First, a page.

The Biden administration is temporarily relaxing the rules for a student loan forgiveness program that has been criticized for its notoriously complex requirements — a change that could offer debt relief to thousands of teachers, social workers, military members and other public servants.
The Education Department said Wednesday it will drop some of the toughest requirements around Public Service Loan Forgiveness, a program that was launched in 2007 to steer more college graduates into public service but, since then, has helped just 5,500 borrowers get their loans erased.
Congress created the program as a reward for college students who go into public service. As long as they made 10 years of payments on their federal student loans, the program promised to erase the remainder.
But more than 90% of applicants have been rejected. After making a decade of payments, many borrowers have found that they have the wrong type of federal loan or repayment plan to be eligible for the program. Thousands have ended up stuck with debt they thought would be cleared.
Through October 2022, borrowers who have worked 10 years in a qualifying job will be eligible for loan relief no matter what kind of federal loan or repayment plan they have. Past loan payments that were previously ineligible will now count, moving some borrowers closer to the finish line.
The change will immediately make 22,000 borrowers eligible to get loans canceled, and another 27,000 could become eligible if they get previous payments certified, according to the department. In total, more than 550,000 borrowers will be moved closer to forgiveness, the agency said.
“Borrowers who devote a decade of their lives to public service should be able to rely on the promise of Public Service Loan Forgiveness,” Education Secretary Miguel Cardona said. “The system has not delivered on that promise to date, but that is about to change for many borrowers.”
It’s a particular boon for borrowers with Federal Family Education Loans, from a defunct loan program that issued federally backed loans through banks. Loans in that program, which ended in 2010, were previously ineligible but can now be cancelled through the updated rules.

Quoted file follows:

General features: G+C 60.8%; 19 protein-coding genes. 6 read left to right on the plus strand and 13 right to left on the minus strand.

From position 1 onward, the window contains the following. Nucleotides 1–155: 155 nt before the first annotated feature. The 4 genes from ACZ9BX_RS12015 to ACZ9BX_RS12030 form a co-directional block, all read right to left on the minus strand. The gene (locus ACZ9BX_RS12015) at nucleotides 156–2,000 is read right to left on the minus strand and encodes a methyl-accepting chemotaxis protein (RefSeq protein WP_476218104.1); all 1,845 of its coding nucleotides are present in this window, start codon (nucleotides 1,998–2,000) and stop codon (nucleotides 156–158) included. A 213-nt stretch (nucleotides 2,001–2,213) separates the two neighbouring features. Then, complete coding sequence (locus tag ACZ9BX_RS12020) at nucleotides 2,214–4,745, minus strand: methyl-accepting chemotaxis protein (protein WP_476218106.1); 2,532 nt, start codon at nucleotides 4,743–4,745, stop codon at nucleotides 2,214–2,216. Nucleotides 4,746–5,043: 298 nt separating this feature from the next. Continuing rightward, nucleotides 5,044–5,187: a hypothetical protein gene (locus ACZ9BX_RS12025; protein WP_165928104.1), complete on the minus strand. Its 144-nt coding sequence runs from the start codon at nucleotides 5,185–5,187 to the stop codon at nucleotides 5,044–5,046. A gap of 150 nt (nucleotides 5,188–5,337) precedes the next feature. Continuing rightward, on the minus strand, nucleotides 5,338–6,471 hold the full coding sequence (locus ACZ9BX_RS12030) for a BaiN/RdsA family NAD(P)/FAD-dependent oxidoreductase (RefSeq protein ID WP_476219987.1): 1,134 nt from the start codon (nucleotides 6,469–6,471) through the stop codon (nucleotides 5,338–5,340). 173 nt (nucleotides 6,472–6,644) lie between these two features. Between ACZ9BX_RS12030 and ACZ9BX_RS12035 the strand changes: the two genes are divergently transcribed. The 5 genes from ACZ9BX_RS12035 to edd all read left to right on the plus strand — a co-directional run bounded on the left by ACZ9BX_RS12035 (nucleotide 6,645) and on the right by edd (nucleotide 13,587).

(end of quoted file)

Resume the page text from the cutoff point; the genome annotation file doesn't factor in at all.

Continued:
Among other changes, the department will allow military members to count time on active duty toward the 10 years, even if they put a pause on making their payments during that time.
And starting next year, the department will automatically count payments by federal workers and military members toward the required 10 years. Under existing rules, applicants have to apply to get their payments certified.
The changes are seen as a short-term fix while the agency considers permanent improvements through a federal rulemaking process. The department started holding hearings this week as part of a process that could bring sweeping change to federal student aid programs, including the public service benefit.
Advocacy groups praised the temporary changes. Aaron Ament, president of the legal group Student Defense, which has represented students in lawsuits over the program, called it a “huge step in the right direction.”
Randi Weingarten, president of the American Federation of Teachers, said the change is welcome.
“Today we breathe a collective sigh of relief as the Kafkaesque system that dashed the dreams of far too many finally starts to be dismantled,” she said.
The program has been a source of bipartisan scorn — Democrats and Republicans have agreed that the program is flawed and needs to be updated. But Republicans said the Education Department is overstepping its authority by moving to alter a program that Congress created.
Rep. Virginia Foxx, R-N.C., the top Republican on the House education committee, said President Joe Biden's administration is “circumventing Congress through executive action.”
“We agree this program is in desperate need of reform; however, such reforms require Congressional action, and we encourage you to work with us to fix the federal loan and repayment program,” Foxx said in a letter to Cardona.
It marks the latest of several attempts to fix the program. In 2018, Congress set aside $700 million to temporarily expand the benefit to all types of loans and payment programs, but after a year, most applications were still being denied.
A report from the Government Accountability Office found that President Donald Trump's administration had created a “confusing and inefficient” process that often disqualified borrowers for rules they were never told about.
In June, a report from the Education Department drew attention to the program’s shortcomings saying it “has spawned much confusion and frustration” while forgiving loans for just 5,500 borrowers.